Female Khaki Campbells are distinguished by a lighter shade of brown, a more uniformly brown plumage, and a bill with a more golden yellow tint.
Ducklings, whether male or female, are mostly black or dark brown with a white chest and a few white feathers.
This species can withstand harsh conditions with relative ease. There is evidence that Khaki Campbell ducks can survive in environments where the temperature drops below zero and stays there for weeks at a time.
In addition, they are able to thrive in hot, humid, and dry environments where temperatures routinely exceed 100 degrees Fahrenheit. Khaki Campbell ducks, like most domestic ducks, are unable to fly.
A duck can occasionally flap its wings enough to lift itself a few inches off the ground and move forward perhaps one foot, but that’s the extent of its flying abilities.
This breed of duck hen typically lays anywhere from about 170 to 230 eggs per year. In the first two years of their lives, the hens typically lay the most eggs.
On average, a Khaki Campbell hen will begin laying eggs between the ages of five and seven months. This breed of duck hen typically continues to lay eggs at a steady rate for five years or more.
Eggs from Khaki Campbell hens are considered extra large because of their creamy white color and large size (2.5–2.7 ounces). A few hens produce eggs with a faint green tinge. Khaki Campbell ducks typically live for around eight to ten years. The hens’ egg production may decrease with age, but it almost never ceases entirely, and the quality of the eggs produced does not appear to suffer.
Ducks of the Khaki Campbell variety can be fed the standard fare. As ducklings, you can feed them medicated chick starter feed, and when they’re three months old, you can switch them over to waterfowl, game bird, or chicken feed.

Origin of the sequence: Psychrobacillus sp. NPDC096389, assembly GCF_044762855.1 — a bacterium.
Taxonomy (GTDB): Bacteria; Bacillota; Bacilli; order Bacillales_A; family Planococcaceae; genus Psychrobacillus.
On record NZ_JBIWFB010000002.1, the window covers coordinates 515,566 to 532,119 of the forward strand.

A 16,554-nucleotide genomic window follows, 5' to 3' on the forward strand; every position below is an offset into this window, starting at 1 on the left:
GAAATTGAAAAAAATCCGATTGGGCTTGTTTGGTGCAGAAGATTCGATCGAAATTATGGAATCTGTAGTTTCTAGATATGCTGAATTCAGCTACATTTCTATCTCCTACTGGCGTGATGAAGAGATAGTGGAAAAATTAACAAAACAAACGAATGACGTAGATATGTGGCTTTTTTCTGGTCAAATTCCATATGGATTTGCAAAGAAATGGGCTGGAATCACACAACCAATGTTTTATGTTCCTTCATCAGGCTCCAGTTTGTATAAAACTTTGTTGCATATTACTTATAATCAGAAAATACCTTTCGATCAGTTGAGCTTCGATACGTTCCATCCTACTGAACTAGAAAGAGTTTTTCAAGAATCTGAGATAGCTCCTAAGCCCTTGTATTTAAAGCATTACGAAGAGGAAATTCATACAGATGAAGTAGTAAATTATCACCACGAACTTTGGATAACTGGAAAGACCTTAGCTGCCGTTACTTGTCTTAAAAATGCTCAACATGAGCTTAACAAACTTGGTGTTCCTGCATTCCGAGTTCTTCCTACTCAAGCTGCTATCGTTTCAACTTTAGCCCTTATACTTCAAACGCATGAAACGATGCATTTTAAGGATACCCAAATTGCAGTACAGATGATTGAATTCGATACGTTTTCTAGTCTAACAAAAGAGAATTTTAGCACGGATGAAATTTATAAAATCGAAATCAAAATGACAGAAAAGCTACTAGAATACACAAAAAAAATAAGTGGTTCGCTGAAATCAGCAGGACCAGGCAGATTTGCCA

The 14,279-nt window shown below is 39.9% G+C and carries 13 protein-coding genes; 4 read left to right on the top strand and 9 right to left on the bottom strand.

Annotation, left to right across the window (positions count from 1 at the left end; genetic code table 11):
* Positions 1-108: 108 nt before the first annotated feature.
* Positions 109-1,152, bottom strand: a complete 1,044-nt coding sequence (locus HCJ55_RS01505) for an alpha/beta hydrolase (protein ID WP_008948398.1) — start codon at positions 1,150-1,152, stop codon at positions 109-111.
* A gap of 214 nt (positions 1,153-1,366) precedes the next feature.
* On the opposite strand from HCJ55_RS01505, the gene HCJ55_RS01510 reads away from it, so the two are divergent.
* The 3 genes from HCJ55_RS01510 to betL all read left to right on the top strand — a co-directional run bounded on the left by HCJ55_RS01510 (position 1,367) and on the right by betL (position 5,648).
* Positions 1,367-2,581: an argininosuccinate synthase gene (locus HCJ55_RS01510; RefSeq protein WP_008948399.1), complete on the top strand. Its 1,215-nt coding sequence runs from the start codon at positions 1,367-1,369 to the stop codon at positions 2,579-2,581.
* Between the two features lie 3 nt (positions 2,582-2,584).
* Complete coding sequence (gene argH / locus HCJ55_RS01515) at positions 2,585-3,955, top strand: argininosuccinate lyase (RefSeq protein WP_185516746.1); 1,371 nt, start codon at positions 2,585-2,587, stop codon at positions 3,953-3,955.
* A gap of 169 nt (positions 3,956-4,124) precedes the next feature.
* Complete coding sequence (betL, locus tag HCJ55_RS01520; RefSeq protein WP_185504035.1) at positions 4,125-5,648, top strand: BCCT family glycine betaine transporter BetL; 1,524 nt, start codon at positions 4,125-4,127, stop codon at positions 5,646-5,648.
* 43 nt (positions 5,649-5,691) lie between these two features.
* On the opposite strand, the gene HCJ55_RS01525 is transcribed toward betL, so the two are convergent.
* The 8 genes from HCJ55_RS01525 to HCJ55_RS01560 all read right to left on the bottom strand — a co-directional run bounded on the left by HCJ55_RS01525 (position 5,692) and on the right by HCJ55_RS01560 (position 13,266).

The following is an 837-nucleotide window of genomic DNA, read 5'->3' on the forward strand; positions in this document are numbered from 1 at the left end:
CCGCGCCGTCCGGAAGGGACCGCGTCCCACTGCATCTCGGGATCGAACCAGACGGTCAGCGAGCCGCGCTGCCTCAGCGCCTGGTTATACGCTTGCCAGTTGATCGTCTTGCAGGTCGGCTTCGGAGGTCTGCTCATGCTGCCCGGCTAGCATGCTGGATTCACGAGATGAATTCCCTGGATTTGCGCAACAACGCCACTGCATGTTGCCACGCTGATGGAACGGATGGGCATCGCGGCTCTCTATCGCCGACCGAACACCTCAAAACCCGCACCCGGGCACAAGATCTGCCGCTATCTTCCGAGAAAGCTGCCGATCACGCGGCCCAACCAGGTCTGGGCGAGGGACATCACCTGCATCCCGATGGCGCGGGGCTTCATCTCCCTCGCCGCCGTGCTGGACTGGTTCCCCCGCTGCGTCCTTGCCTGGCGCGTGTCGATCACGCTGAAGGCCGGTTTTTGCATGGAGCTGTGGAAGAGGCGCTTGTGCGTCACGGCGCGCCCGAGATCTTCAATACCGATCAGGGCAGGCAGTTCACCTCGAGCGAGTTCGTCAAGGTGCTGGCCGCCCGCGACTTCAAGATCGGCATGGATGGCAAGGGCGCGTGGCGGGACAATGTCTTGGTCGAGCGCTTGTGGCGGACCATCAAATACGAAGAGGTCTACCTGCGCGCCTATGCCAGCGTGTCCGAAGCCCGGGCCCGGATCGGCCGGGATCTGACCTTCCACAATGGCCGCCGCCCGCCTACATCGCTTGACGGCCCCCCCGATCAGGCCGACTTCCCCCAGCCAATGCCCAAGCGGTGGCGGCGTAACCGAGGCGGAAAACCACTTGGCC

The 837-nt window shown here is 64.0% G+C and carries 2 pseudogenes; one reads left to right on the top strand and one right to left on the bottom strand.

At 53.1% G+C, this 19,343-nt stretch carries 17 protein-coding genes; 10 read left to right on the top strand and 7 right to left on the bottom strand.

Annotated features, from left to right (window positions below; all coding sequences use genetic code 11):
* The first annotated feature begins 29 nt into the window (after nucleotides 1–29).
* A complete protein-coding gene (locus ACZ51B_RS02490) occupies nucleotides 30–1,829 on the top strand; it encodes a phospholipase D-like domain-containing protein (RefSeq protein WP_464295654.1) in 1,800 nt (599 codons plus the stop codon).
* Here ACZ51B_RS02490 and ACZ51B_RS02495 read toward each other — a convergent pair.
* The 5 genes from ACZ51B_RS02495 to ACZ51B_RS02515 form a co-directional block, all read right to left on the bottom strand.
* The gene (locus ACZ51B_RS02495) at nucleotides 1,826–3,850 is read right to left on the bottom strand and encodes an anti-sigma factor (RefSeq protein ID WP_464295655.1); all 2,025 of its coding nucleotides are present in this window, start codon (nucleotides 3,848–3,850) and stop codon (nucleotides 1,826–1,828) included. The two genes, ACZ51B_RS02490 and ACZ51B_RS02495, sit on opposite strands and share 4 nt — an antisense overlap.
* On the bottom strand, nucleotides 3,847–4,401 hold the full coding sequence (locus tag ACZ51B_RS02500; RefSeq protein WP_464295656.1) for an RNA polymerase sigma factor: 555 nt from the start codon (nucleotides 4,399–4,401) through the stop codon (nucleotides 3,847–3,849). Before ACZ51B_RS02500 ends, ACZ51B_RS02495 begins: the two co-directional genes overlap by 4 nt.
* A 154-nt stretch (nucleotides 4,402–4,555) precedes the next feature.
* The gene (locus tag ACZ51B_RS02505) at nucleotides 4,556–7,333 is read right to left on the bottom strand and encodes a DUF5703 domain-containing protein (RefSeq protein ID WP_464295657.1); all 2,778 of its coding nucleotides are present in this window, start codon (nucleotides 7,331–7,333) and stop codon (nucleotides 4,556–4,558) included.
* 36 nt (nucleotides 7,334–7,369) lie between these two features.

Domesticated duck breeds are typically fed crumble and pellet feed variants of chicken feed, as opposed to scratch-style feed, which can pose a choking hazard.
Khaki Campbell ducks, like all other duck, chicken, and guinea fowl breeds, will benefit from a grit supplement to their diet when housed in a coop and run.
Khaki Campbell ducks are natural free-rangers, so they can help you get rid of slugs and other pests that could otherwise sting your family or eat your crops. Khaki Campbell ducks enjoy a diet high in slugs.
If they think a slug is buried somewhere in the soil, they’ll spend an hour digging around in there.
The Housing of Khaki Campbell Ducks
In order to keep members of this egg-laying breed healthy, happy, and producing food for your breakfast plate, you should provide them with a sturdy and predator-proof duck house or duck coop that includes clean, dry bedding and proper ventilation.
The duck house run, or the daily free-ranging environment, must have access to water at all times. This can be a baby pool, a natural pond, or a decorative small garden pond.
There should also be a waterer available to the flock at all times that is kept from freezing over the winter. A good ratio is one waterer for every four pens used to house ducks.
Ducks consume significantly more water than chickens or guinea fowl, and as such, should never go more than eight hours without access to fresh water.